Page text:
Magazine article State Legislatures

A Defense of Federalism in Key State Cases

Magazine article State Legislatures

A Defense of Federalism in Key State Cases

Article excerpt

The Supreme Court this year displayed a resurgent interest in federalism as the justices for the first time in 60 years put the brakes on the power of Congress, while giving the states victories in the area of health care spending, welfare, school desegregation, prisoners' lawsuits and parole hearings. Like the new Republican majority on Capitol Hill, the talk at the Court suddenly focused anew on the proper balance of power between Washington and the states.

But the strongest assertion of support for state power came in the dissent to one of this year's notable setbacks, the 5-4 ruling that struck down the 23 state laws setting term limits for members of Congress.

"The ultimate source of the Constitution's authority is the consent of the people of each individual state, not the consent of undifferentiated people of the nation as a whole," wrote Justice Clarence Thomas, speaking for the dissenters in U.S. Term Limits vs. Thornton. "Because the people of the several states are the only true source of power, the federal government enjoys no authority beyond what the Constitution confers...As far as the federal Constitution is concerned, then, the States can exercise all powers that the Constitution does not withhold from them."

Thomas's defense of state power was signed by Chief Justice William H. Rehnquist and Justices Sandra Day O'Connor and Antonin Scalia. The swing vote in the term limits case, Justice Anthony M. Kennedy, said he agreed that federalism is the unique feature of the American constitutional system, but he nonetheless concluded that terms for federal officeholders must be set at the national level, not by each state.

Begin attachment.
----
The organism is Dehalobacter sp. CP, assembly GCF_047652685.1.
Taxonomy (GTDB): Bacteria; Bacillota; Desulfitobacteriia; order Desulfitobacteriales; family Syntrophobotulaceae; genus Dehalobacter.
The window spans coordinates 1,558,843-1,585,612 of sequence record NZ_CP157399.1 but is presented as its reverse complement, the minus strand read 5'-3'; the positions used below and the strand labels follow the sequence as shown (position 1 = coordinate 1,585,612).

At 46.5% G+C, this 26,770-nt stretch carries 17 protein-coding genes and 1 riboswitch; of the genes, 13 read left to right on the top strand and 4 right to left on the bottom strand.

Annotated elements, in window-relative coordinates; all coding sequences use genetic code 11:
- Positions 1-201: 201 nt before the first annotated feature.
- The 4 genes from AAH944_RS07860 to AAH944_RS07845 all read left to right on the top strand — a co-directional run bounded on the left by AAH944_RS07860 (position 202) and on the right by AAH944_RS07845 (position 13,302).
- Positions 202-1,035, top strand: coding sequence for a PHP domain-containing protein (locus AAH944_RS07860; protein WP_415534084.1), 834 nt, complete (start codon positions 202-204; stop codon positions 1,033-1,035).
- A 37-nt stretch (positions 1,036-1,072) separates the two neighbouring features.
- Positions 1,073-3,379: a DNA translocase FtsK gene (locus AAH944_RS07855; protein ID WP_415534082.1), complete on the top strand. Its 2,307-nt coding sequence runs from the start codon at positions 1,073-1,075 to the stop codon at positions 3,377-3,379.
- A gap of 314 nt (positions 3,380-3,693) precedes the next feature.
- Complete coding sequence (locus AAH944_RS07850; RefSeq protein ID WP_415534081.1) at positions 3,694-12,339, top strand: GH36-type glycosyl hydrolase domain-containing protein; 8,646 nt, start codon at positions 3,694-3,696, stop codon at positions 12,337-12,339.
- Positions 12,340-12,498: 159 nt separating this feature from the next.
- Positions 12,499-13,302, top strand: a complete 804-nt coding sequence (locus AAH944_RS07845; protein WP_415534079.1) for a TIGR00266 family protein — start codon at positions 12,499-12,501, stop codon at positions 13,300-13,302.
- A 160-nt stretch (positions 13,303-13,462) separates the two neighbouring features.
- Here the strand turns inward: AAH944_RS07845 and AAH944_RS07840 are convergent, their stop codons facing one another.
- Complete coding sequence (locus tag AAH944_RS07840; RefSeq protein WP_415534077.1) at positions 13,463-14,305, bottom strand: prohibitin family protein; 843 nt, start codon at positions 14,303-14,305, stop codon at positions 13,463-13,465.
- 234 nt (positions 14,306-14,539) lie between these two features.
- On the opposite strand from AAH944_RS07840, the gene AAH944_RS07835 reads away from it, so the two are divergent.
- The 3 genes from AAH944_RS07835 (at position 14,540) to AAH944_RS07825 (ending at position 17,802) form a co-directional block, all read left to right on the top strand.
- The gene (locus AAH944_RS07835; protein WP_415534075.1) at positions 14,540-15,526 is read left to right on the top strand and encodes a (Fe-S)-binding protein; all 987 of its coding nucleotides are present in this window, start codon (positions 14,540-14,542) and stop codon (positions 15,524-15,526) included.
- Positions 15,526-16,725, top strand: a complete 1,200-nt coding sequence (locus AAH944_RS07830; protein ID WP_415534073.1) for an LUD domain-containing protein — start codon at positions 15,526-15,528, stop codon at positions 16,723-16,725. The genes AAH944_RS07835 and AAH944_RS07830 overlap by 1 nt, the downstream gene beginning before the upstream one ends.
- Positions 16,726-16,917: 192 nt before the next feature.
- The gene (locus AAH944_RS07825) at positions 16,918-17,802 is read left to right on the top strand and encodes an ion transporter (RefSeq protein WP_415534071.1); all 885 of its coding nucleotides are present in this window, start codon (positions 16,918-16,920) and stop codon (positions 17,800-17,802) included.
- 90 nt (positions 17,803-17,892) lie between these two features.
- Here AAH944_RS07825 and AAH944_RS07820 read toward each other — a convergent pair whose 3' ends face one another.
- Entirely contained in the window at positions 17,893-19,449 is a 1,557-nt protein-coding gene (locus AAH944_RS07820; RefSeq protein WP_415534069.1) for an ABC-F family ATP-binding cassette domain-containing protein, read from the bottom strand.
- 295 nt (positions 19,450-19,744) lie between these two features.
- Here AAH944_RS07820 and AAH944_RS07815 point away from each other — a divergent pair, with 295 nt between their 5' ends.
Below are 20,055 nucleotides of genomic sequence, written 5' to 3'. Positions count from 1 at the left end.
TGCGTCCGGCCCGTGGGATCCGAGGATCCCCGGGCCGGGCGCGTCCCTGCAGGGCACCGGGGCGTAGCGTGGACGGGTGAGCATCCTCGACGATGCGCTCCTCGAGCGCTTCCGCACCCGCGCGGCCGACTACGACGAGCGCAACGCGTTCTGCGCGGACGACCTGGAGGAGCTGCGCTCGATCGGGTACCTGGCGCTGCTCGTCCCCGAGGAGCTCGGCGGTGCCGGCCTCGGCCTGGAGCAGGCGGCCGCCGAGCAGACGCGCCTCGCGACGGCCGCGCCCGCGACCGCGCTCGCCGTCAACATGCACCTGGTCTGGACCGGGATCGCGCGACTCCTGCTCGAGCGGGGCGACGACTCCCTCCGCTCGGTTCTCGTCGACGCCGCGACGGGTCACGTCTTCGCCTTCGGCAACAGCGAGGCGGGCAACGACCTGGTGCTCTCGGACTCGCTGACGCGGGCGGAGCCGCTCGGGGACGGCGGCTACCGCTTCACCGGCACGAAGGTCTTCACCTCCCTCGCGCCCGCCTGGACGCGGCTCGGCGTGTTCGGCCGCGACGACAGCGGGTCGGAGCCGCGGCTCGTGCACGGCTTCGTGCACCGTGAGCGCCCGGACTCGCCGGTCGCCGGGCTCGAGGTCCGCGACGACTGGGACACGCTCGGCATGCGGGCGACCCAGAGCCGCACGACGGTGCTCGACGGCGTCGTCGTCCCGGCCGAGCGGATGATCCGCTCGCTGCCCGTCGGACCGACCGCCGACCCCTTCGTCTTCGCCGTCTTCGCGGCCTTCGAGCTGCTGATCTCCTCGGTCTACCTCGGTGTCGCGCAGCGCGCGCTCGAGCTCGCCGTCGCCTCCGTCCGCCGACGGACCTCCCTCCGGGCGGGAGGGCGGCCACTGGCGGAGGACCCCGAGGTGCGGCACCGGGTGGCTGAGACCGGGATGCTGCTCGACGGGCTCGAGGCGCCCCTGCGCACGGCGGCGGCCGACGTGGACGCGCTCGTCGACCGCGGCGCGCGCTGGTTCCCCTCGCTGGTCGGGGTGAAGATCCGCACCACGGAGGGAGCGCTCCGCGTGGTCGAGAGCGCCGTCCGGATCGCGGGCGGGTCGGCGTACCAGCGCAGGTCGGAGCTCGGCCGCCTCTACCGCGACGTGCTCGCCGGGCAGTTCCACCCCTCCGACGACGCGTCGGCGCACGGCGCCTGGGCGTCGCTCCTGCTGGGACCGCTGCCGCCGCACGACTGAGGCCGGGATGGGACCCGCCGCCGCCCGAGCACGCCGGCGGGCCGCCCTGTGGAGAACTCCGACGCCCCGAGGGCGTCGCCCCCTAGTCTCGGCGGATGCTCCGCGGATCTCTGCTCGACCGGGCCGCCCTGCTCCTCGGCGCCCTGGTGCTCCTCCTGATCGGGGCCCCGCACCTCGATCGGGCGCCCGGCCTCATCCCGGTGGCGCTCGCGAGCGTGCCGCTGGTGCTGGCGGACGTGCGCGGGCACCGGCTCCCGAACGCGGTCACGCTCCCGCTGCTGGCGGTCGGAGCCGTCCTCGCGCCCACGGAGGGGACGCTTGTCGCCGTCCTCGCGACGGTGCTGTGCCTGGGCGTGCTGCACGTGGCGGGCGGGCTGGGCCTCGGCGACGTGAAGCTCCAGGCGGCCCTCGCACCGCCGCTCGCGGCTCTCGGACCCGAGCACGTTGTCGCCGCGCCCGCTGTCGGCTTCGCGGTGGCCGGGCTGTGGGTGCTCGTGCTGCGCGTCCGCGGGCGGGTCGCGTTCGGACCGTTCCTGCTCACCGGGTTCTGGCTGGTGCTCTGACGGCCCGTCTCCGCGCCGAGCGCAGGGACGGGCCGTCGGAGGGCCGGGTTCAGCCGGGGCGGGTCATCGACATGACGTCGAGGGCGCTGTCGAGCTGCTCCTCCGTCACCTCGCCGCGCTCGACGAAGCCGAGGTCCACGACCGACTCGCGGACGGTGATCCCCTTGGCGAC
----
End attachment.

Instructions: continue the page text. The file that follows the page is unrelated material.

That setback for the states was offset by the remarkable ruling in U.S. vs. Lopez, which struck down the federal Gun-Free Schools Zones Act of 1990. It marked the first time since 1935 the high court has thrown out a federal law on the grounds that Congress exceeded its authority under the Commerce Clause. In recent decades, it has been repeated as a legal truism that Congress can legislate in any area where it believes doing so is in the national interest. Now, however, thanks to the Lopez ruling, that legal truism is no longer true.

"We start from first principles. The Constitution creates a federal government of enumerated powers," wrote Chief Justice Rehnquist for the 54 majority. He quoted James Madison's statement that the powers of the federal government "are few and defined," while those that "remain in the State government are numerous and indefinite."

Congress clearly has the power "to regulate Commerce ... among the several states," and that authority has been construed broadly to allow federal regulation of any activity "that substantially affects interstate commerce," the chief justice said. But that power has a limit, he added, and Congress crossed it when it decided to regulate by federal criminal law the routine act of possessing a gun near a school.

"In areas such as criminal law enforcement or education,...States historically have been sovereign," he wrote. "The possession of a gun in a local school zone is in no sense economic activity that might...substantially affect any sort of interstate commerce."

Rehnquist's opinion does not draw a clear and bright line on the reach of Congress's power, and it is not clear whether the ruling will be remembered as a one-time reminder to Congress or the beginning of a federalism trend. Unquestionably, however, the ruling will spur new legal challenges to federal laws on drug possession, abortion clinics and gun control, all areas where critics say Congress has overstepped its bounds.

OTHER CONTROVERSIAL CASES

The Court itself spoke out loudly on several other controversial subjects in its term that ended in late June. For the most part, federalism and the interests of the states fared well. Here are some of the other key rulings:

* The state may regulate hospital charges and impose surcharges on patients with commercial insurance. …

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